April 6, 2020 — Certain features on dynamic contrast material-enhanced (DCE) MRI scans analyzed computer-aided diagnosis (CAD) software may indicate a worse prognosis for women with invasive breast cancer, according to a study published online on March 31 in Radiology.
CAD findings that could be a sign of a worse prognosis include higher peak gadolinium enhancement and degree of washout on preoperative MRI. The study findings could help clinicians better tailor breast cancer treatment, according to a team led by Dr. Jin You Kim of Pusan National University Hospital in Seo-gu, Busan, South Korea.
“Preoperative MRI features have been suggested as prognostic imaging markers that can be used to predict outcomes,” the group wrote.
Studies have shown a connection between CAD-identified kinetic features of breast cancer on preoperative MRI and survival outcomes, with higher peak enhancement values and washout associated with worse ones. But research hasn’t focused on whether these breast MRI features are also predictive of outcomes in distant metastases, according to the authors.
“To our knowledge, there have been no studies of associations between CAD-extracted kinetic features and distant metastasis outcomes in women with breast cancer,” they wrote.
Kim and colleagues conducted a study that included 276 women with newly diagnosed breast cancer who underwent preoperative MRI between 2011 and 2012. Of these, 28 (10.1%) had distant metastases that were followed for a median of 25 months. The researchers used CAD software to formulate peak enhancement and delayed enhancement profiles of each of the cases.
Women with distant metastases had higher degrees of kinetic heterogeneity (the rate of gadolinium enhancement and degree of washout) at breast MRI than those without (mean, 0.70 compared with 0.43, p < 0.001). The team found that the following characteristics in women with distant metastases translated to worse prognosis:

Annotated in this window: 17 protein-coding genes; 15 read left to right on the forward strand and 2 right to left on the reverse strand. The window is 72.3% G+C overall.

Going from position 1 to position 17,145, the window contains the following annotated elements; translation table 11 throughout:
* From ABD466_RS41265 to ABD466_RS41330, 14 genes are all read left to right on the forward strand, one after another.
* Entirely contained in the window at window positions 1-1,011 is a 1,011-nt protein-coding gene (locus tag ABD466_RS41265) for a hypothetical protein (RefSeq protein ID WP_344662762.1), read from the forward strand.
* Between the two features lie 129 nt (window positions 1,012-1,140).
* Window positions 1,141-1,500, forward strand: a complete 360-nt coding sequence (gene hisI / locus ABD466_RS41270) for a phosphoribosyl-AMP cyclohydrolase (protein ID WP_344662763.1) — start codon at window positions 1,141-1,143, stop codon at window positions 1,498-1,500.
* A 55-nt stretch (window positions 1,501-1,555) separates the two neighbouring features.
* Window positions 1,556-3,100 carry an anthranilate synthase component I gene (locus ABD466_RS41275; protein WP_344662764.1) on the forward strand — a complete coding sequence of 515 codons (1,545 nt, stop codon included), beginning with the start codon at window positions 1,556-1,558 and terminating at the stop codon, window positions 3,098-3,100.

|Characteristics associated with worse prognosis in women with distant metastases from breast cancer|
|Variable||Women without distant metastases||Women with distant metastases|
|Axillary node metastasis||36.3%||64.3%|
|Histologic grade (3 or higher)||32.3%||64.3%|
|Mean peak enhancement value||237.9%||423.2%|
“We found significant differences in early peak enhancement and delayed enhancement profiles, as determined with CAD of preoperative breast MRI, between the distant and nondistant metastasis groups,” the team wrote. “We also noted a higher degree of kinetic heterogeneity in the distant metastasis group.”
The results could lead to more tailored treatment in women with invasive breast cancer, according to an editorial by Dr. Riham El Khouli, PhD, of the University of Kentucky in Lexington, and Michael Jacobs, PhD, of Johns Hopkins University in Baltimore, that accompanied the study.
“This study fits perfectly with the personalized medicine concept of tailoring management according to the individual patient and tumor characteristics rather than using a one-solution-fits-all approach, especially in a subgroup requiring more aggressive treatment, more frequent imaging, or both,” El Khouli and Jacobs wrote.